Mr. Kamaraj is angry—terribly too! For how could he
—the greatest of all benefactors—countenance ingratitude!
He could tolerate anything but not this one—and so,
he became vehement.
Addressing a public meeting at Tiruvellore, the Chief
Minister condemned in very strong terms, the Harijans.
"How ungrateful these Harijans are," exclaims
the Chief, "after getting such an amount of help
and benefit from the Congress Government, some of them
are supporting opposition parties like the D.M.K."
It is a fact, and we are glad that the Chief has come
to know of this, that the bulk of the Harijan community
is behind the D.M.K.
It is also true that help and benefits are conferred
on the Harijans, by the Government.
But, it is not true that the Congress Government is
conferring this benefit out of its abundance of heart.
It has to. Any Government is bound to confer this benefit—if
not out of a sense of justice, at any rate, out of a
fear for the repercussions that would follow, if this
community is still kept in thraldom and penury.
And, those who are responsible for acquainting the chief
with proper political diction would do well to remind
him, that the term Congress Government is only a luxury
in terms, not a logical political term.
Congress and Government are not synonymous terms. The
Congress happens to be at present running the Government—nothing
more than that. And the Government is run, not out of
Congress funds, but with the aid of the sixty three
crores of rupees got out of the sweat of the people
in this State.
And the Harijans are grateful certainly, to the Government.
They are law-abiding, peace-loving; they contribute
their mite towards the running the Government and in
that way they are proving their loyalty and gratitude.
If they defy the laws, refuse to pay taxes, disobey
authorities, create panic, indulge in violence, then,
could the question be asked, 'when so much is done for
your sake, why are you ungrateful?'
But, because, the bulk of the Hrijans, refuse to be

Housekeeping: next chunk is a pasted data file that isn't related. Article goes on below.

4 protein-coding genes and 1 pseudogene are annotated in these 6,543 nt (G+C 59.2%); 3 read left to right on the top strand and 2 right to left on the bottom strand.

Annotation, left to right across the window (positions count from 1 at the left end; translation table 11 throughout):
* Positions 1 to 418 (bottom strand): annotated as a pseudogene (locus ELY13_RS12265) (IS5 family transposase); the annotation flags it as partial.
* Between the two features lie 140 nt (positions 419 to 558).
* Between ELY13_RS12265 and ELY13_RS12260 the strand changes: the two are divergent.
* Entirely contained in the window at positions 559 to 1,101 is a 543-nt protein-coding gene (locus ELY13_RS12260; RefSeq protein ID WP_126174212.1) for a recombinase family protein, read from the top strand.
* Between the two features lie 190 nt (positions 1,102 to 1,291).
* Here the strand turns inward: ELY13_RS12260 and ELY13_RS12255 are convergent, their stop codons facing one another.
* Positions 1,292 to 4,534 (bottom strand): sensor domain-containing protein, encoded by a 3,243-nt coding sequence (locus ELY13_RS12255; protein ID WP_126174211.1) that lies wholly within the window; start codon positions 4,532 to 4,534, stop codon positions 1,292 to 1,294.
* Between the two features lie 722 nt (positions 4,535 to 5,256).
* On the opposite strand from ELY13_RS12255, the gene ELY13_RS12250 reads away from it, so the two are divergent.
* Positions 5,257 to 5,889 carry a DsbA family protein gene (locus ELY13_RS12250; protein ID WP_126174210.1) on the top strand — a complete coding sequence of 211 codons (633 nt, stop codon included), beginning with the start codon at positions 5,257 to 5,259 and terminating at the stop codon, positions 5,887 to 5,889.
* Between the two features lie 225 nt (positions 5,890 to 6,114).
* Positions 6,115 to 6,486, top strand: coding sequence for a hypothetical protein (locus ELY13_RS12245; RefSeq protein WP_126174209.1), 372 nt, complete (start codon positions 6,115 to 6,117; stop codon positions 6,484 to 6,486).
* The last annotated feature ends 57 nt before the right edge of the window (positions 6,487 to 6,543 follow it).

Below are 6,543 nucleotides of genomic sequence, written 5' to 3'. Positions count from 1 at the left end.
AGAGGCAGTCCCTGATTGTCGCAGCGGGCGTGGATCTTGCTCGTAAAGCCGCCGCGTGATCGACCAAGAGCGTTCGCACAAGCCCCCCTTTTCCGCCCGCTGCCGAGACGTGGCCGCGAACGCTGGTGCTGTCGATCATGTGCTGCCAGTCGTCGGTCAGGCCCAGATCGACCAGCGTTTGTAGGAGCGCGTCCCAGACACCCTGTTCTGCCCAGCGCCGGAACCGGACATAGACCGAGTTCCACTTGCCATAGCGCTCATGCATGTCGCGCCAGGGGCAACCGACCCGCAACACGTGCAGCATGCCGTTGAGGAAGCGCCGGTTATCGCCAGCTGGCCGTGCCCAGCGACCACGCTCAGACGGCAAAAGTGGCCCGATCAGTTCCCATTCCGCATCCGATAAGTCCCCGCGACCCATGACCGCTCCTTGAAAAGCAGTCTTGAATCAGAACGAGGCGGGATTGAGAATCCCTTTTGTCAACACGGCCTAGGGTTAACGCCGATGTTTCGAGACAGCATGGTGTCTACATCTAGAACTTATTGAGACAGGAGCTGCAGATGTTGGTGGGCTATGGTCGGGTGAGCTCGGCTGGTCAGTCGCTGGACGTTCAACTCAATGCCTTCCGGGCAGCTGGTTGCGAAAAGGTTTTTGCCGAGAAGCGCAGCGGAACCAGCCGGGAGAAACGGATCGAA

roped in by the Congress, they could not be charged
with the crime of ingratitude.
They do not think that their future would be safe in
the hands of the conservative oligarchy which is the
Hence they are bound to lend their support to progressive
To tell them that the Congress Government has done a
lot to better their condition, and on that account to
demand their support, is neither politics, nor ethics.
They do now realise that the Government funds are being
managed by the Congress party, and they are politically
educated enough to know the difference between government
fund and the Congress fund.
If Mr. Kamaraj has spent some amount from out of the
Congress funds for the welfare of the Harijans, then
perhaps there would be some logic in reprimanding the
Harijans. But to spend the money now placed at the hands
of the Congress as it happens to run the Government,
and on that score, to ask the Harijans to support the
Congress is to, talk nonsense.
But, pray forgive us, we are assuming too much. Pardon
us, for assuming that the Hon'ble Kamaraj, understands
such abstract, subtle, political theories and terms.
His is a robust common-sense—he knows that when a Minister
talks—sense or nonsense—those who are fated to hear,
should and so would be patient, polite and even nod—not
as a mark of assent, but as a matter of common decency.
If the chief allows himself to be deluded, we can't
help it. But, let us register our strong note of protest
against the uncalled for remark of the chief.
The head of a Government has no right to demand support
to a particular party, basing his demand on the plea
that the Government has done a lot for them.
It is to the Government that the Harijans ought to be
loyal — and they are. And to canvass support for the
Congress, after spending money taken out of the coffers—not
of the Congress - but of the State, is hightly objectionable,
and none other than Mr. Kamaraj could have thrown political
ethics to the winds, for he is not burdened with a knowledge
of political theories and terms. 'Ignorance' says the
poet, "is bliss!"